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Consider the following:

int a[2];
cin >> a[0] >> a[1];

const int D = a[1] - a[0];

cout << D << "\n";

a[1] = 5; a[0] = 2;

cout << D << "\n";

I'm a bit confused now. Why does it print the same value for D? Why doesn't changing the array values change the value of D? At what point in time is the value of D determined and stored?

Thanks!

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1  
I find this article suspiciously pertinent. –  JoshD Oct 8 '10 at 6:17

5 Answers 5

The value of D is determined in the line where you assign it. It can't change just because the values in the expression you used to calculate it changes, even if it weren't declared const. (Few programming languages have variables that work like Excel spreadsheet cells: the cost of recomputing everything would be unpredictable but significant.)

If you want the value of D to change, you have to explicitly assign a new value, which the compiler won't let you do unless you remove the const.

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You could create a special class for D that reevaluates when the values it refers to change.

class Diff
{
    int & first;
    int & second;

public:
    Diff( int & a, int & b ) :
      first( a ), second( b )
    {
    }

    int get() const
    {
       return first - second;
    }
};

std::ostream & operator<<(std::ostream & os, const Diff & diff )
{
   return os << diff.get();
};

Your class here relies on the two values it has to remain live, i.e. if one of them goes out of scope you will have bad references in your class. You could overload operator int() in place of get() although implicit conversion overloads are usually considered bad practice.

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the value of D is calculated and stored in this line :

const int D = a[1] - a[0];

D is now a variable with it's own value. D being const, it's value will never change (without hacking).

C++ variables (and any programming langage variable) are not defined as relation to other variables. They are defined as changeable (or not) values.

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There are some languages where it would change. prolog kinda-sorta does this. Pass-by-name-value will do similar things, too. –  JoshD Oct 8 '10 at 6:15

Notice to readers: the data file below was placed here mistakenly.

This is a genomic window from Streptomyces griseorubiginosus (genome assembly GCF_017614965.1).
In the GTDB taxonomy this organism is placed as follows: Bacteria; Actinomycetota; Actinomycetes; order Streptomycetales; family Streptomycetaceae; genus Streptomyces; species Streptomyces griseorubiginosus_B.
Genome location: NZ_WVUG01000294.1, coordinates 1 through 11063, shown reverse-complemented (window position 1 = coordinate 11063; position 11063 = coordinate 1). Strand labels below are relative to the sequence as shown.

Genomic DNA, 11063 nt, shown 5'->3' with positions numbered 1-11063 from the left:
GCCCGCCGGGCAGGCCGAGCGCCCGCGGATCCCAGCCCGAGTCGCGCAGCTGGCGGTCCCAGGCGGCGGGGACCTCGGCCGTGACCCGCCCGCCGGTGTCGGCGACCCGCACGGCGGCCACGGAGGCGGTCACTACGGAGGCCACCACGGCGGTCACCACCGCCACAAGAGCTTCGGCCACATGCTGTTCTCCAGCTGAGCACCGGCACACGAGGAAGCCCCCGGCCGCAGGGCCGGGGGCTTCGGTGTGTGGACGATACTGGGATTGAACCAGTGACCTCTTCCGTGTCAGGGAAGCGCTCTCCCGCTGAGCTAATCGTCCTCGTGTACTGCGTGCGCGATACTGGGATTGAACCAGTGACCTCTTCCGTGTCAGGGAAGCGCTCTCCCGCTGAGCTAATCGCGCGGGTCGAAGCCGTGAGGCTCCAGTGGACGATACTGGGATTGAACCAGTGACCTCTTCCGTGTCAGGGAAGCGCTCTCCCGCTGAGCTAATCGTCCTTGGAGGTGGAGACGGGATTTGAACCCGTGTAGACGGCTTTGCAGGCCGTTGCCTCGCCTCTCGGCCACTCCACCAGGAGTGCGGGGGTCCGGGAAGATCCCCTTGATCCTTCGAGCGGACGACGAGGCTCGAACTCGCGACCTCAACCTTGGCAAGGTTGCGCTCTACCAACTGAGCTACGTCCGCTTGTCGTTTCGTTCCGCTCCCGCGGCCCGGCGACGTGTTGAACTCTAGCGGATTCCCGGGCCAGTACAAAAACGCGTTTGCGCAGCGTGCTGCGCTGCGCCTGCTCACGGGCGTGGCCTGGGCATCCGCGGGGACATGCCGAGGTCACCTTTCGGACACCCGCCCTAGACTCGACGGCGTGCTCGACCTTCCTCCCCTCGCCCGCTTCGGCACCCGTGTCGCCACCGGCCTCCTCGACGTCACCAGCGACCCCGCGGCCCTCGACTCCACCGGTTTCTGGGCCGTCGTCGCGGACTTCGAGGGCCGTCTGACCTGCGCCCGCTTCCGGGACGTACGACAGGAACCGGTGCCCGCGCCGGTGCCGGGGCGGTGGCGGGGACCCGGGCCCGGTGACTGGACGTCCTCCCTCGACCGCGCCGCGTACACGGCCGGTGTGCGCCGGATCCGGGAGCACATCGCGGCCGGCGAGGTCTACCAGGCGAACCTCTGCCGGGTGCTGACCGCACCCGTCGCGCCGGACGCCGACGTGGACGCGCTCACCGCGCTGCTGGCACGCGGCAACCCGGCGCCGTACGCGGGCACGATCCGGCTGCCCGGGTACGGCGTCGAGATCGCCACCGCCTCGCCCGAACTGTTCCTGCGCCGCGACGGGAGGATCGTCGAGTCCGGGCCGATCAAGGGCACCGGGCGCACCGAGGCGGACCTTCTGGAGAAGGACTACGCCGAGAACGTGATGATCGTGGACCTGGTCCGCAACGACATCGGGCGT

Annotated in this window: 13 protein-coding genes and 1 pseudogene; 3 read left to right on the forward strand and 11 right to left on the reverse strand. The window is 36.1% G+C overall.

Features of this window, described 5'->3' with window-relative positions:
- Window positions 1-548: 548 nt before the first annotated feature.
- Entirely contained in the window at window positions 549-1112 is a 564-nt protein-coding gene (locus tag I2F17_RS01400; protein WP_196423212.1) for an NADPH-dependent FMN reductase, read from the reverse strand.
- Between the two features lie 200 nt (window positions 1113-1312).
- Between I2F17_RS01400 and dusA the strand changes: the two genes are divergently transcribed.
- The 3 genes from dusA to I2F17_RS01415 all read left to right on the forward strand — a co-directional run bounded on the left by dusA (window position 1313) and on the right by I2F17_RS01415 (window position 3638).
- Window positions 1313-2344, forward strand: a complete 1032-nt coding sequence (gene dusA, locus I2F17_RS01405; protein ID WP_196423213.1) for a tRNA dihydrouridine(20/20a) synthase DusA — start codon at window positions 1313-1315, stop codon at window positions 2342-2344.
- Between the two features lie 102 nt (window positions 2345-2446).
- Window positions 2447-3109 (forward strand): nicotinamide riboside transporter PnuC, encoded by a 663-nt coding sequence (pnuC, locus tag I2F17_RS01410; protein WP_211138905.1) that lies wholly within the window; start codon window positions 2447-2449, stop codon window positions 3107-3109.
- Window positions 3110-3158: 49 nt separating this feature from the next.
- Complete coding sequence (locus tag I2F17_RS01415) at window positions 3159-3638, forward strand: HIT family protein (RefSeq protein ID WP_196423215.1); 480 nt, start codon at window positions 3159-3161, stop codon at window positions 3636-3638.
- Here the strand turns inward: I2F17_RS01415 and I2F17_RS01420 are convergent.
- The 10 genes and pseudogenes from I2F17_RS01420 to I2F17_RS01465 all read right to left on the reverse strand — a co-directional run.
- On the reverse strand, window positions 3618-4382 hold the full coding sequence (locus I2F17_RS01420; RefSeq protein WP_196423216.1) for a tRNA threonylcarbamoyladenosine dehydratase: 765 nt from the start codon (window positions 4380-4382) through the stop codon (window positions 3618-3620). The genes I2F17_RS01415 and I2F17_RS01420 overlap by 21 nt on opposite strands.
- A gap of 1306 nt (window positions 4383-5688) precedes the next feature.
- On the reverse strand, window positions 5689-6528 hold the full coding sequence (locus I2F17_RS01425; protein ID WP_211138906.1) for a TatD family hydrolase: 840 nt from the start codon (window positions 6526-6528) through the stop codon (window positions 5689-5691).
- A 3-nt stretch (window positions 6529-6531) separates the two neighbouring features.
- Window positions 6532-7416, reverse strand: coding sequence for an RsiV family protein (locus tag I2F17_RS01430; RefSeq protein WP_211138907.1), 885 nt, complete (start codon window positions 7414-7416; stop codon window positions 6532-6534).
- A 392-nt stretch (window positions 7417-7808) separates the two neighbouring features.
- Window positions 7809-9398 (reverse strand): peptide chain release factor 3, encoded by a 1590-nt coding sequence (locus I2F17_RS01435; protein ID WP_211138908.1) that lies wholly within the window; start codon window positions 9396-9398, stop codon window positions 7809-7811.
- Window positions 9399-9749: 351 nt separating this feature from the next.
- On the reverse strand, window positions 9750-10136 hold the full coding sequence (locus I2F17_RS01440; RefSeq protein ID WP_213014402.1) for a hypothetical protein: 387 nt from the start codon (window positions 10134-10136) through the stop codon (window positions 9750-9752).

const int D = a[1] - a[0];

Right there. At that point the value of D is determined from the current value of a[1] and a[0] and stored. It is then disconnected completely from a[1] and a[0]. Changes to those two will no longer have an effect on D.

In the vast majority of programming language this is exactly how it will work. The = operator is called the assignment operator. It takes the result of expression on the right side and assigns it to the variable on the left side. It works by value, not by reference. So it will assign only the value at the time of execution to the variable. The variable will not change with out a second assignment.

There are cases in C++ and a few other languages where this is not strictly true, they deal with pointers. And will look like this:

int b = 5;
int *d = &b; 

The expression on the right side is the address of a (single) variable that gets assigned to a pointer (the & operator is the address operator, the * operator on declaration declares that d is a pointer). The pointer then contains the address of that variable. The value it gives when dereferenced with be the value of the variable. However, pointers only hold the value of a single variable. They cannot be an alias to an expression. But before you dig further into pointers, you should get yourself a better grasp of the language in general. Pointers are pretty complex and advanced topic.

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Here's a counter-question that should help you with thinking about how this works:

int a[2];
cin >> a[0] >> a[1];

int D = a[1] - a[0];
D = 6;

Now, after changing D, should a[0] and a[1] be 1 and 5, 2 and 4, or 3 and 3 respectively?

If that makes no sense, then why should it work the other way around?

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